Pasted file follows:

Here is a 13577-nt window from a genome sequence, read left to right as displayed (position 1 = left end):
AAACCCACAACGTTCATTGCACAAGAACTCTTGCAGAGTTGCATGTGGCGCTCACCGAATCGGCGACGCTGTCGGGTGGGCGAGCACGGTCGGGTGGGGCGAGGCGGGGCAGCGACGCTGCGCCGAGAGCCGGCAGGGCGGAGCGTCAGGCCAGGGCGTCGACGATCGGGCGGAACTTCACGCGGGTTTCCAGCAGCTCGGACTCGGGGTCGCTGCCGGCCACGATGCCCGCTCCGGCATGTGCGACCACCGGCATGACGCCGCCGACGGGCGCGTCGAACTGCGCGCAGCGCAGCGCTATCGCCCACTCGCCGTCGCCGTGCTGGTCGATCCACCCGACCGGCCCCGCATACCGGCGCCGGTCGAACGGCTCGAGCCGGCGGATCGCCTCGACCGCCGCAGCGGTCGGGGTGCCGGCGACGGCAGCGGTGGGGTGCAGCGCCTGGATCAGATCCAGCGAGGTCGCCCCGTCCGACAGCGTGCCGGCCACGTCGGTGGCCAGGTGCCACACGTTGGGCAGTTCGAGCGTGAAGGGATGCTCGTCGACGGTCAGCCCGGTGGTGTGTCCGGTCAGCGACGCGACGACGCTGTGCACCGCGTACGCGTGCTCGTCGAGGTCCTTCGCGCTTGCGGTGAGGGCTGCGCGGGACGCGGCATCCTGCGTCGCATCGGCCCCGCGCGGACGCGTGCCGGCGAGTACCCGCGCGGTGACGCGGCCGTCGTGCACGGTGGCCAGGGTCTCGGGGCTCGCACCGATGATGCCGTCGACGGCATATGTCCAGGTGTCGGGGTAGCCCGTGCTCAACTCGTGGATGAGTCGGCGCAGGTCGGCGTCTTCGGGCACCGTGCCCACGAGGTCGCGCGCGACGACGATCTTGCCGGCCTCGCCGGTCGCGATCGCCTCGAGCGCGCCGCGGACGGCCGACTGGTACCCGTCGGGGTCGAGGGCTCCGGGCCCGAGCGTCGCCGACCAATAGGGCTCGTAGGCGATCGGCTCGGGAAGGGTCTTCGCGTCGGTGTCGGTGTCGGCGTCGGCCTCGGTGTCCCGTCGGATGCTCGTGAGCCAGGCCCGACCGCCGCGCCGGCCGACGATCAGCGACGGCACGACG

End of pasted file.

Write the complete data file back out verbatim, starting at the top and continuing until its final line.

Here is a 13577-nt window from a genome sequence, read left to right as displayed (position 1 = left end):
AAACCCACAACGTTCATTGCACAAGAACTCTTGCAGAGTTGCATGTGGCGCTCACCGAATCGGCGACGCTGTCGGGTGGGCGAGCACGGTCGGGTGGGGCGAGGCGGGGCAGCGACGCTGCGCCGAGAGCCGGCAGGGCGGAGCGTCAGGCCAGGGCGTCGACGATCGGGCGGAACTTCACGCGGGTTTCCAGCAGCTCGGACTCGGGGTCGCTGCCGGCCACGATGCCCGCTCCGGCATGTGCGACCACCGGCATGACGCCGCCGACGGGCGCGTCGAACTGCGCGCAGCGCAGCGCTATCGCCCACTCGCCGTCGCCGTGCTGGTCGATCCACCCGACCGGCCCCGCATACCGGCGCCGGTCGAACGGCTCGAGCCGGCGGATCGCCTCGACCGCCGCAGCGGTCGGGGTGCCGGCGACGGCAGCGGTGGGGTGCAGCGCCTGGATCAGATCCAGCGAGGTCGCCCCGTCCGACAGCGTGCCGGCCACGTCGGTGGCCAGGTGCCACACGTTGGGCAGTTCGAGCGTGAAGGGATGCTCGTCGACGGTCAGCCCGGTGGTGTGTCCGGTCAGCGACGCGACGACGCTGTGCACCGCGTACGCGTGCTCGTCGAGGTCCTTCGCGCTTGCGGTGAGGGCTGCGCGGGACGCGGCATCCTGCGTCGCATCGGCCCCGCGCGGACGCGTGCCGGCGAGTACCCGCGCGGTGACGCGGCCGTCGTGCACGGTGGCCAGGGTCTCGGGGCTCGCACCGATGATGCCGTCGACGGCATATGTCCAGGTGTCGGGGTAGCCCGTGCTCAACTCGTGGATGAGTCGGCGCAGGTCGGCGTCTTCGGGCACCGTGCCCACGAGGTCGCGCGCGACGACGATCTTGCCGGCCTCGCCGGTCGCGATCGCCTCGAGCGCGCCGCGGACGGCCGACTGGTACCCGTCGGGGTCGAGGGCTCCGGGCCCGAGCGTCGCCGACCAATAGGGCTCGTAGGCGATCGGCTCGGGAAGGGTCTTCGCGTCGGTGTCGGTGTCGGCGTCGGCCTCGGTGTCCCGTCGGATGCTCGTGAGCCAGGCCCGACCGCCGCGCCGGCCGACGATCAGCGACGGCACGACG